Wildfires are burning across 11 regions of Russia amid a hot, dry summer. Even regions free from fire are feeling its effects, as air masses have spread the smoke plumes across a wide area.
The Visible Infrared Imaging Radiometer Suite (VIIRS) on the Suomi NPP satellite acquired this natural-color image on July 21, 2019. Note the distinct plumes stemming from fires on the right side of the image. Winds carried the smoke toward the southwest where you can see it mixing with a storm system .
The largest fires—thought to be triggered by lightning—were located in the regions of Irkutsk, Krasnoyarsk, and Buryatia. As of July 22, the blazes had burned 89,076 hectares (320 square miles), 38,930 hectares (150 square miles), and 10,600 hectares (41 square miles) in these regions, respectively.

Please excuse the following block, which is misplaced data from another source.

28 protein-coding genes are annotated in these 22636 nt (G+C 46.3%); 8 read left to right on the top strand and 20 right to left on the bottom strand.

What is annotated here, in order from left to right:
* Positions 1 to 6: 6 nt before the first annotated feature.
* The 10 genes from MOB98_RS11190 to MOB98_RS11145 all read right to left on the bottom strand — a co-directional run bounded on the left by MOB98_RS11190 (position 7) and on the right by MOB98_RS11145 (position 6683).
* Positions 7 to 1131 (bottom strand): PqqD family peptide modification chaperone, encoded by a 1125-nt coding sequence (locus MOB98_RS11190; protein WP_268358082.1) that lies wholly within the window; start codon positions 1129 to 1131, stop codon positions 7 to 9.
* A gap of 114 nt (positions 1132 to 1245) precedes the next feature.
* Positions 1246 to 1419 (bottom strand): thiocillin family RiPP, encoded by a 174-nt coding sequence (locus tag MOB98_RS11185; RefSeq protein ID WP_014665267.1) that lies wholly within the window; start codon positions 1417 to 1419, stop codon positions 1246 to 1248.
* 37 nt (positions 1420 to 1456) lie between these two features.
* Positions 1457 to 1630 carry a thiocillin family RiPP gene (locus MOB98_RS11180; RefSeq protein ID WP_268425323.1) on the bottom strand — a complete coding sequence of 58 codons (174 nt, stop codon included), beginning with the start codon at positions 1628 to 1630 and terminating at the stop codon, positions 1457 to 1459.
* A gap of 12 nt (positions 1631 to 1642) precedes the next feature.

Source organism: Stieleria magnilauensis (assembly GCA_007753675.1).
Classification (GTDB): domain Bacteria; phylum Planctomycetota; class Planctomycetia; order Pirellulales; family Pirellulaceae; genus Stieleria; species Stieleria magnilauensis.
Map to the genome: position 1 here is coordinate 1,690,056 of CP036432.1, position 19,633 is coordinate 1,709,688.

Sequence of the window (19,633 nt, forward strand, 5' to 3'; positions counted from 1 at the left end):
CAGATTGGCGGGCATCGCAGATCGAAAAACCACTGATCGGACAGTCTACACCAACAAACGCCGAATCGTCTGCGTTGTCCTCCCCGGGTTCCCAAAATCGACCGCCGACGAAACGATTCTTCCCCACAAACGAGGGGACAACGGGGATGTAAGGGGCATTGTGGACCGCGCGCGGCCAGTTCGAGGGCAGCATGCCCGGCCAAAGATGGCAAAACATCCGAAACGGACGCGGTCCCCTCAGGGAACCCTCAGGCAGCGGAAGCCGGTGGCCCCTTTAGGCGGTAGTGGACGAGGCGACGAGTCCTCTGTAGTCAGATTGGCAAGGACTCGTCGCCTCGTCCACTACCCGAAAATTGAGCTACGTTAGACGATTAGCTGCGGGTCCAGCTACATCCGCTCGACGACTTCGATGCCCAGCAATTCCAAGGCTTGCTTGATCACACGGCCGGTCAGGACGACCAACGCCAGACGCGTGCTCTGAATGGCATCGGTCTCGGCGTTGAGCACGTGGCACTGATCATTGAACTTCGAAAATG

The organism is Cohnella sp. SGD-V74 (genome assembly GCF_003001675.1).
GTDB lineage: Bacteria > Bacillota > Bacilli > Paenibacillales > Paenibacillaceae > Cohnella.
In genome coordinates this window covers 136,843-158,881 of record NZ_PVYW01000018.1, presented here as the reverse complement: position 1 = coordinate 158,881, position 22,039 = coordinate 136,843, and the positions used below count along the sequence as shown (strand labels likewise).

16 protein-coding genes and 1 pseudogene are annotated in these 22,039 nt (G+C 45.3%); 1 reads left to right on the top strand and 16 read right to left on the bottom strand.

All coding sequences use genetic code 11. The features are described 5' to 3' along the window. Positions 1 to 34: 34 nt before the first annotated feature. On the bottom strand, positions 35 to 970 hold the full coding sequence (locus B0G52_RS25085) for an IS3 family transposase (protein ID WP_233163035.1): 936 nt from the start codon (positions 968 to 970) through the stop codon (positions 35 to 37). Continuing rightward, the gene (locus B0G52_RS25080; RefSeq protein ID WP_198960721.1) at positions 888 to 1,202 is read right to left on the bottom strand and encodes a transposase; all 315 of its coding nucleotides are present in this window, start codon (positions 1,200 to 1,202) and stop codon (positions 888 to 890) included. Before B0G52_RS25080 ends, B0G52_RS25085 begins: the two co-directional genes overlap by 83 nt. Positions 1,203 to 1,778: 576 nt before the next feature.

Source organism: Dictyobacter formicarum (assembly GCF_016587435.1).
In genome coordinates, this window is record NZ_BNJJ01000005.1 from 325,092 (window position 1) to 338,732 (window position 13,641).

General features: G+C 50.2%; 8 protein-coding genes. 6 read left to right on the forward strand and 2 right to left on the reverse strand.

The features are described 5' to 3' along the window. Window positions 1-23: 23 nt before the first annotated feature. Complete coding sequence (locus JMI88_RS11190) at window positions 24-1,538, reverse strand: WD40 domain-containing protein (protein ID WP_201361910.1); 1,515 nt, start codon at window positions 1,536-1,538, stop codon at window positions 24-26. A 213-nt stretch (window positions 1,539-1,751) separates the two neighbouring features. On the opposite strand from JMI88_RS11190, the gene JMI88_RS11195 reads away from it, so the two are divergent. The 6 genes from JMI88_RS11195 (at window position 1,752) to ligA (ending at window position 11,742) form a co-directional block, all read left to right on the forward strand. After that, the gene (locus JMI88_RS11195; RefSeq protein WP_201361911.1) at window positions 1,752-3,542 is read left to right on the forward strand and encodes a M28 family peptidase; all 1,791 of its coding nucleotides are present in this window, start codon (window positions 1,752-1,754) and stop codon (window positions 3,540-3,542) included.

News reports show Krasnoyark under a blanket of haze. No fires were reported to be burning in the vicinity of Novosibirsk, Siberia’s largest city, but winds carried in enough smoke to cause the city’s air quality to plummet.
NASA Earth Observatory image by Joshua Stevens, using VIIRS data from NASA EOSDIS/LANCE and GIBS/Worldview, and the Suomi National Polar-orbiting Partnership. Caption by Kathryn Hansen.